The Continued Evolution of RECA’s Audit Program
| November 22, 2011
As in many self-regulating professional bodies, the Real Estate Council of Alberta (RECA) has a comprehensive Trust Assurance and Practice Review audit program. As part of this program, RECA auditors visit brokerages across the province and thoroughly review, among other things, trust accounts and brokerage accounting practices, licensing records, trade records, mortgage disclosure documents and agency disclosure forms.
Prior to 2004, RECA’s audit program had three primary objectives:
- promote compliance with the Real Estate Act and the Rules (the legislation);
- safeguard the integrity of the licensing system; and,
- reduce the number of claims against the Assurance Fund.
Under this regulatory framework, auditors were assertive and often referred matters for investigation. Of course, the predictable result from that were brokers who dreaded an auditor’s phone call. Many brokers told RECA they were very stressed from the time of the auditor’s first call until the conclusion of the audit.
In late 2004, RECA made the decision to add a fourth objective and to make this fourth objective the primary one for RECA’s audit program. This new objective was to be of service to brokers. Going forward, auditors were expected to work constructively with brokers to develop sound business and accounting practices that would promote compliance with the legislation.
Under this regulatory framework, RECA believes the audit program should provide positive and constructive assistance to brokers to identify and resolve potential problems, and develop effective record keeping and administrative procedures that foster and ensure compliance with the legislation.
To ensure that RECA’s audit program has been meeting this objective, RECA conducts surveys of all the brokers it audits shortly after the completion of the audit. Here are some highlights from the audit surveys conducted during the 2010-2011 fiscal year:
- 97.6% of brokers indicated that RECA auditors provided reasonable notice when scheduling an audit.
- 98.8% of brokers indicated that RECA auditors were flexible when scheduling the audit.
- 98.0% of brokers indicated that RECA’s audit guides and pre-audit publications were helpful to prepare for and understand the audit process.
- 77.4% of brokers did not find the audit disruptive to their brokerage operations. Of the 22.6% of brokers who found the audit disruptive to their brokerage operations, 80.9% acknowledged that the disruption caused by the audit could not be reduced or avoided.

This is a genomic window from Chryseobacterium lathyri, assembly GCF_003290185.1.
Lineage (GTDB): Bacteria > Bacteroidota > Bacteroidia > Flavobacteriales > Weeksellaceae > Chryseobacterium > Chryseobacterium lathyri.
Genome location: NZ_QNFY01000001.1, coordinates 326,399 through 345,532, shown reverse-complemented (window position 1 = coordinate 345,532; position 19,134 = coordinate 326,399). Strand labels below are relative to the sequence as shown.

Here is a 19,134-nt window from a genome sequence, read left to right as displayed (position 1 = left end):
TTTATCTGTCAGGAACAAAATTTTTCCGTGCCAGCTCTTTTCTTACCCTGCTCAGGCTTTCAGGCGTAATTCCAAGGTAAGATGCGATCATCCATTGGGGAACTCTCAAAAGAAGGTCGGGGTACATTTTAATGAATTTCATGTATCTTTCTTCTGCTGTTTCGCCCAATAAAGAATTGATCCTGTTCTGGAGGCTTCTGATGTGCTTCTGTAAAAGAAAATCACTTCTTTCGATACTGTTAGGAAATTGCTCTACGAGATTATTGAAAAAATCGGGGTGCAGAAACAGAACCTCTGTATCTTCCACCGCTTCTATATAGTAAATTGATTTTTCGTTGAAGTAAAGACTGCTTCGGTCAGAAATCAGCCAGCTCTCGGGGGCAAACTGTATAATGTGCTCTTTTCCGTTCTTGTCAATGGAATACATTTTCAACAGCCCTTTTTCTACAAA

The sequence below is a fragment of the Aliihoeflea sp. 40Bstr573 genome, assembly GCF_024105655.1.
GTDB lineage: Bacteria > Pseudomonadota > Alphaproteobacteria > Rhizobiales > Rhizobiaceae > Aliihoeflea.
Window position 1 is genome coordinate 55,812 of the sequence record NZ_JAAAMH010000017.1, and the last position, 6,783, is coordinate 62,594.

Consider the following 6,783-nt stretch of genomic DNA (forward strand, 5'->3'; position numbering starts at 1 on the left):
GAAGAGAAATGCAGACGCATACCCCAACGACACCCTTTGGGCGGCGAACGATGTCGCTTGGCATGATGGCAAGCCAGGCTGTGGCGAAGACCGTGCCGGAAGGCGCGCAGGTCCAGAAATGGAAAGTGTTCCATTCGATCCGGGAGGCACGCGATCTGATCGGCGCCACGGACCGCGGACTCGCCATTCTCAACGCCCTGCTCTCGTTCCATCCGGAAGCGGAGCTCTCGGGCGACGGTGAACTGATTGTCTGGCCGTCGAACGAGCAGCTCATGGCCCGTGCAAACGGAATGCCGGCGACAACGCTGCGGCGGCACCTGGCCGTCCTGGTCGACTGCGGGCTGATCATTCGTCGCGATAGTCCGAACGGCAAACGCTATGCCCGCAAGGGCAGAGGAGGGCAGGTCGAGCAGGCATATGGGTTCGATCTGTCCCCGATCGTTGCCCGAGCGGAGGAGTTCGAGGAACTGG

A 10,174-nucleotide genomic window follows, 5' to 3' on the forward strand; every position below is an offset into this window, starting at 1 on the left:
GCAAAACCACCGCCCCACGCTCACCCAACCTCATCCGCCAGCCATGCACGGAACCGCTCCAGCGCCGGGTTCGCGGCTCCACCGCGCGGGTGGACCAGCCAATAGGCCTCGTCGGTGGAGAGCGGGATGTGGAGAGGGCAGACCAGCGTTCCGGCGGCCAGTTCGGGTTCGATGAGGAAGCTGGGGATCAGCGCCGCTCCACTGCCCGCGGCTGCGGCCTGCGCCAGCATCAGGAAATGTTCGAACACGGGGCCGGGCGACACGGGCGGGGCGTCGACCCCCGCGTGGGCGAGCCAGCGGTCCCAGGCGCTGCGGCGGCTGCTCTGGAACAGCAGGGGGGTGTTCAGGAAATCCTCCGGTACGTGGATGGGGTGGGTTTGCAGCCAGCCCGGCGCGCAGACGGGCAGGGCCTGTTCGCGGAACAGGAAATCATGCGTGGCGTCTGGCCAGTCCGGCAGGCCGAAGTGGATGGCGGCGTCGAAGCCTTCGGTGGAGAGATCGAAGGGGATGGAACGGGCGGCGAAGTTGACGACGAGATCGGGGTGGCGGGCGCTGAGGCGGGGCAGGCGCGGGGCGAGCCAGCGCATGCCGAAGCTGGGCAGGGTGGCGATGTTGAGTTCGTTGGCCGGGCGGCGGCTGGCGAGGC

- 97.3% of brokers reported the auditors provided clear and constructive explanations at the end of the audit.
- 94.6% of broker stated the auditors provided positive recommendations or strategies to prevent future problems.
- 91.0% of brokers stated the audit helped them identify and resolve potential problems.
- 85.5% of brokers stated the audit helped them develop more effective record keeping and administrative procedures.
- 95.9% of brokers indicated they received closing correspondence on a timely basis that summarized the results of the audit and future expectations for the brokerage.
- 97.2% of brokers found the closing correspondence was accurate.
- 99.6% of brokers stated RECA’s auditors were courteous
- 99.2% of brokers stated RECA’s auditors were professional
- 99.2% of brokers stated RECA’s auditors were approachable
- 97.6% found the overall audit process to be helpful.
While RECA is very pleased with the results of the audit program survey, it will continue to fine-tune and improve its processes, and would like to thank brokers for their insight and suggestions as to how RECA can improve its audit program.
When RECA does receive suggestions for improvement, it takes them to heart. One recently implemented suggestion was additional ability for brokers and their accountants to file web-based accounting reports using the RECA Online system.
Another suggestion in development right now is a “RECA Certified Technology Program.” Once this program is in effect, brokers will be able to quickly and easily determine whether proposed technologies meet legislative requirements.
As a result of Council’s strategic direction to promote effective self-regulation, RECA’s audit program is going to be re-branded and further expanded. Effective December 1, 2011, the audit program will be rebranded as the Trust Assurance and Practice Review Program, within the Professional Standards department. And, in the months and years ahead, RECA’s Trust Assurance and Practice Review program will also help brokers with:
- the development and maintenance of brokerage policies and procedures;
- the review and development of reasonable and effective supervisory processes;
- how to investigate and deal with potential misconduct within the brokerage;
- the development of proper broker delegation agreements and supervision of broker delegates; and,
- reviewing and discussing the various representational and agency models and processes for ensuring adherence to the brokerage’s chosen model or models.
RECA is also close to completing the development of a real estate appraiser audit program and training auditors to complete these audits.
Do you have any suggestions on how RECA’s Trust Assurance and Practice Review Program can be further improved?